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The Finnish Defence Forces

Ruska 20 air operations exercise to begin

Air Force 28.9.2020 10.25
Press release
F/A-18 Hornet.
F/A-18 Hornet. Photo: Finnish Defence Forces.

The Ruska 20 air operations exercise begins today, Monday 28 September 2020. The emphasis of the exercise is on readiness, training reservists, and cooperation with the Swedish Air Force.

The largest exercise of the Finnish Air Force in 2020 involves more than 60 aircraft and around 4,800 personnel, including 2,500 reservists. During Ruska 20, a total of 11 airfields across Finland are in use, so the exercise will be seen and heard nearly all over the country. The exercise is led by Colonel Juha-Pekka Keränen.

The annual Ruska exercises are about training for air defence tasks under emergency conditions. Colonel Keränen, what is the main focus of this year’s Ruska 20 exercise?

The emphasis of Ruska 20 is on maintaining and enhancing readiness, providing training for reservists, and cooperation with the Swedish Air Force. Being an extensive air operations exercise, Ruska 20 is this year’s most significant opportunity to provide training for Air Force active-duty personnel, conscripts, and reservists in their emergency conditions’ tasks.

This year, the emphasis is on training the reservists of the Lapland Air Command and Air Force Academy. A year ago, the Ruska 19 exercise focused on training the reservists of the Karelia Air Command and Satakunta Air Command. The purpose of the rotation is to maintain readiness and enhance the reservists’ know-how in all Air Force units.

Even though the Lapland Air Command and Air Force Academy bear the main responsibility for Ruska 20, all the other Air Force units also take part in the exercise. In addition to fighter jets and other aircraft, Ruska 20 will feature ground-based air defence assets, as the Finnish Army will participate in the exercise with ITO12 NASAMS II FIN and ITO90M Crotale units.

What kind of a scenario does Ruska 20 include, and how will the scenario develop during the exercise?

The participating units will be assigned to either perform air defence tasks or act as adversary. The scenario, depicting a rapidly developing crisis, evolves in real time throughout the entire exercise, meaning that air operations can be carried out around the clock. The main operating bases of the defending unit will be the Rovaniemi and Tikkakoski air bases, while the adversary will operate out of Oulu and Luleå, Sweden.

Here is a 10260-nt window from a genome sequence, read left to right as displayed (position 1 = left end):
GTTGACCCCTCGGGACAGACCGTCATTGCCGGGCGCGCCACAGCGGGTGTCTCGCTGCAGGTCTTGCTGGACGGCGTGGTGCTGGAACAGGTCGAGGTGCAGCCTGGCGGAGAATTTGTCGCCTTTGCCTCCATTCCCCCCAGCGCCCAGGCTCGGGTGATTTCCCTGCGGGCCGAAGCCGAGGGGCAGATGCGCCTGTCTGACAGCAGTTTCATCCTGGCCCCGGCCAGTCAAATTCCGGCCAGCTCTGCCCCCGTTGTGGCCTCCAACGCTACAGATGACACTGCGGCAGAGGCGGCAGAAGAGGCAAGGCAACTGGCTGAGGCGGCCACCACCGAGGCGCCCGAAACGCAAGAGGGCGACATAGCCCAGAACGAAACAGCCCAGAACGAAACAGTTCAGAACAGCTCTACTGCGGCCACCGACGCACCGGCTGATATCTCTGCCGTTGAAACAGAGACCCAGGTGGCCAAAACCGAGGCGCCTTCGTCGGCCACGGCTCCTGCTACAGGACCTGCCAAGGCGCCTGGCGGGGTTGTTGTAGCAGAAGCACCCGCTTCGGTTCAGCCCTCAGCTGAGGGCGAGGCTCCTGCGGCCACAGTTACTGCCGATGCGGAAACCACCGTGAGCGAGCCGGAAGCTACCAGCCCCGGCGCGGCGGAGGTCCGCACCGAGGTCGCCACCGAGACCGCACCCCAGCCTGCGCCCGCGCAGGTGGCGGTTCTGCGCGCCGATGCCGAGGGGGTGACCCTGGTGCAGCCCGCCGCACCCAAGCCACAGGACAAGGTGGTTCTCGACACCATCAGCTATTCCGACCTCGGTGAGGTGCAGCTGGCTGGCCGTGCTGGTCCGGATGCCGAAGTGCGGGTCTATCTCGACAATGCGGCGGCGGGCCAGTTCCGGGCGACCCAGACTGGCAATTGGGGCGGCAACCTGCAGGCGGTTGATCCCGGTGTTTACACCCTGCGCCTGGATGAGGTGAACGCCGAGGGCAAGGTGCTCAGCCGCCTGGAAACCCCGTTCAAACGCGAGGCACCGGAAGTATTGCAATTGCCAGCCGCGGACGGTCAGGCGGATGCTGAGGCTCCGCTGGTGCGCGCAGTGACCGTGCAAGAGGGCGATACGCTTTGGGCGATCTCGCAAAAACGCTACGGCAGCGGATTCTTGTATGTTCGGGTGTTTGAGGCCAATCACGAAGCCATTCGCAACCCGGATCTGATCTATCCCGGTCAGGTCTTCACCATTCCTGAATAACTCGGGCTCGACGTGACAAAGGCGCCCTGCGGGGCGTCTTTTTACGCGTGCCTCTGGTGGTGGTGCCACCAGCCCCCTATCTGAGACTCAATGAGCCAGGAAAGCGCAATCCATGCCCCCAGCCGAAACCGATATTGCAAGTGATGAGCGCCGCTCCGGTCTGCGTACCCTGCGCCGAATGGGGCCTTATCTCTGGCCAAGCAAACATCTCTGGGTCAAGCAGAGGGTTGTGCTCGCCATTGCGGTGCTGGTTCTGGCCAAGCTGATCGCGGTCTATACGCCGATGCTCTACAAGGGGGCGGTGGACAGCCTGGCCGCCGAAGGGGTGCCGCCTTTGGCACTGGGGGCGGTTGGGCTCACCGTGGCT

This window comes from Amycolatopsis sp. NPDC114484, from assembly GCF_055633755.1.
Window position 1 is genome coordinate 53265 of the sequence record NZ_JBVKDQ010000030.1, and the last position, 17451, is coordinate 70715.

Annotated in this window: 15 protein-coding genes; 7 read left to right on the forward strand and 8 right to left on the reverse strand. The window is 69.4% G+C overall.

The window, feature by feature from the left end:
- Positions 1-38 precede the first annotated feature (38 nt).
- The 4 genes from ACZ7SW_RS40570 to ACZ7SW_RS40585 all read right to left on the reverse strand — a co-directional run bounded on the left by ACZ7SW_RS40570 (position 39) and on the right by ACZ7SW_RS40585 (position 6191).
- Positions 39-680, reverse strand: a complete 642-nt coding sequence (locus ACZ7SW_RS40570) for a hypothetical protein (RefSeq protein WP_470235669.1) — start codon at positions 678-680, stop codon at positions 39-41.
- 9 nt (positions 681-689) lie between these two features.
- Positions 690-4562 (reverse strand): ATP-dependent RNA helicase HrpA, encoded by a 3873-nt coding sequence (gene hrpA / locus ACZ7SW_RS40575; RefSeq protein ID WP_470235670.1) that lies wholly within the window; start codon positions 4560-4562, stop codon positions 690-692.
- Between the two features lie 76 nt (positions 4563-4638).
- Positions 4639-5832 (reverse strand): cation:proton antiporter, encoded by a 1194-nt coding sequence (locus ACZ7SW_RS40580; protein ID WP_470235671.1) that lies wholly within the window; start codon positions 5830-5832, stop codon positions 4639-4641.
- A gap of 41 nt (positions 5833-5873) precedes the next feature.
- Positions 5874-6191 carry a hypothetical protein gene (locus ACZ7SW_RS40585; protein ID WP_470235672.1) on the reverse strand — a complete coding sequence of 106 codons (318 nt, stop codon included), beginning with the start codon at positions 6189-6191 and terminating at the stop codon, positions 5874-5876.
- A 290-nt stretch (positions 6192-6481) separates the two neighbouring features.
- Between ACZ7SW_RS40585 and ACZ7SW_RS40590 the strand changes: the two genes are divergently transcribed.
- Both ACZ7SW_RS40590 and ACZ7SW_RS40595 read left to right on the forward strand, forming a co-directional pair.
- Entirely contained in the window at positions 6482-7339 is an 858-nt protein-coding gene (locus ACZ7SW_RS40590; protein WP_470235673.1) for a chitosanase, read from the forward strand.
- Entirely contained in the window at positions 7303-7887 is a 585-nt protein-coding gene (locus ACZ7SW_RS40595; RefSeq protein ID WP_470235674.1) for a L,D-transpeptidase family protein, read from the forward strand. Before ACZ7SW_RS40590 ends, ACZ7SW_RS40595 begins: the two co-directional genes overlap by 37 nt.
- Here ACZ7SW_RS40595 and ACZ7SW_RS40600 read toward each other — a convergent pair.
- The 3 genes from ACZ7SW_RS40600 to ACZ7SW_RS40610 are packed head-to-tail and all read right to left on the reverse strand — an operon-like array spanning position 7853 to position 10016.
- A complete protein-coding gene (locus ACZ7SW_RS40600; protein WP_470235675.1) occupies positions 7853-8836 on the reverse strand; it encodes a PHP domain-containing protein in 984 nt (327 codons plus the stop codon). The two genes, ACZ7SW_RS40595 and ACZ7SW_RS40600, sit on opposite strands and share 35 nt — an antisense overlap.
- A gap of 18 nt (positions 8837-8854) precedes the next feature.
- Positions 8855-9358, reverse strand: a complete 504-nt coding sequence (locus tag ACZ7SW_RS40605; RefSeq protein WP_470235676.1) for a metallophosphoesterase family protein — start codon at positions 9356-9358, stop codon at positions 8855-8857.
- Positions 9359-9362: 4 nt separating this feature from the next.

During the first phase of the exercise from 28 September to 1 October, the bases in Rovaniemi, Tikkakoski, Kajaani, Halli and Oulu will be used. From 2 to 6 October, the defending unit will operate also from Kuopio, Seinäjoki, Kokkola-Pietarsaari, Vaasa, Pudasjärvi and Kuusamo airfields. An extensive network of airfields enables the swift dispersal of fighters to temporary operating bases across Finland.

The exercise will also involve JAS 39C/D Gripen multi-role fighters and an Argus airborne early warning and control (AEW&C) aircraft from the Swedish Air Force. What is the role of the Swedish assets in Ruska 20?

The participation of Swedish detachments in Ruska 20 is a based on the close cooperation between the Finnish and Swedish Air Forces. We have taken part in each other’s major live air exercises since 2016. 

During the second phase of the exercise, the Gripen detachment operating out of Rovaniemi Air Base integrate with the defending unit. Another Gripen detachment, operating out of Luleå, will act as adversary together with the Finnish Hornets and Hawks flying from Oulu. The defending unit and the adversary will take turns in utilizing the AEW&C capabilities of the Argus.

How has the COVID-19 situation been taken into account in the exercise arrangements?

During the exercise, we observe the Defence Forces’ national, regional, and local COVID-19 restrictions. The Air Force follows the development of the COVID-19 situation, and we are prepared to modify the arrangements of the exercise at a short notice, if necessary. The health and safety of the troops is our top priority. 

The Defence Forces have successfully prevented the spread of COVID-19 by dividing active-duty personnel and conscripts into separate groups. The same principle is also applied during Ruska 20. The objective is to provide our troops with an exercise as challenging and varied as possible, while observing all the COVID-19 restrictions.